• Mercury’s orbit is highly eccentric (e= 0,206); at perihelion it is only 46 million km from the Sun but at aphelion it is 70 million km. The perihelion of its orbit precesses around the Sun at a very slow rate. The incidence of the orbit to the ecliptic is 7º, 0 but the distance between the Sun and Mercury is 0,39AU (57 910 000), which is 2,5 times shorter than the distance between the Sun and the Earth is.

  • Mercury makes a tour on its orbit for 88 earth days with average speed of 54 km/s (almost 2 times bigger than Earth’s speed). But Mercury turns very slow on its axis. Its axis turning takes 59 days, which is 2/3 from its path round the Sun.

  • Mercury’s diameter is 4880 km (2,6 times shorter than the Earth’s diameter). Its visual diameter is 13". Its stellar quantity is between –1,2 m and 1,1 m.

  • Mercury’s mass is 3,30x10 23 kg (18 times less than the Earth’s mass) and its density is 5,43 gm/cm 3 , which means that Mercury is much denser than the Moon is (5,43 gm/cm 3 for the Moon). But for the Earth, Mercury is the densest major body in the Solar system. In fact, Earth’s density is due in part to gravitational compression; if not for this, Mercury would be denser than Earth.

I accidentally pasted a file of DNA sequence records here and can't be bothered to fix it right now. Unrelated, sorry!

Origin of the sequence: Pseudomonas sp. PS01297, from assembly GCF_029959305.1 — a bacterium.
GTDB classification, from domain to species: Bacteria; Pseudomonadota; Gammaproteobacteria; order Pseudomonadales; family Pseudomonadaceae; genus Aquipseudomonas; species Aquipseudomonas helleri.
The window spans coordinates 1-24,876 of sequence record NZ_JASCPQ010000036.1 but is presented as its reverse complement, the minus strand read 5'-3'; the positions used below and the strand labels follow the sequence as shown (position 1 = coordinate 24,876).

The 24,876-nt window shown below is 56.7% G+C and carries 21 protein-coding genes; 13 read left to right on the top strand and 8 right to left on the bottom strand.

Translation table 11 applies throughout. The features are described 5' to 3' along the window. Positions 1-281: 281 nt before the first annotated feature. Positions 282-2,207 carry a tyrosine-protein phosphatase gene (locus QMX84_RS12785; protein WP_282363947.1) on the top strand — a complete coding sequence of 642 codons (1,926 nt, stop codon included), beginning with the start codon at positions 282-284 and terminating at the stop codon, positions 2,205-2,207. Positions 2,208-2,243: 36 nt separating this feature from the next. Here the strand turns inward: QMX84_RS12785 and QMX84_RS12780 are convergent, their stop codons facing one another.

• Temperature variations on Mercury are the most extreme in Solar system ranging from 90K (nightly) to 700K (daily). For instance, the temperature on Venus is slightly hotter but very stable.

  • Mercury actually has a very thin atmosphere consisting of atom blasted off its surface by the solar wind. Because Mercury is so hot, these atoms quickly escape into space. (These in contrast to the Earth and Venus, whose atmospheres are stable, Mercury’s atmosphere is constantly being replenished.)

  • Mercury is the only body in the Solar system known to have an orbital/rotational resonance with a ratio other than 1:1(though many have no resonance at all). This fact and the high eccentricity of mercury’s orbit would produce very strange effects for an observer on Mercury’s surface.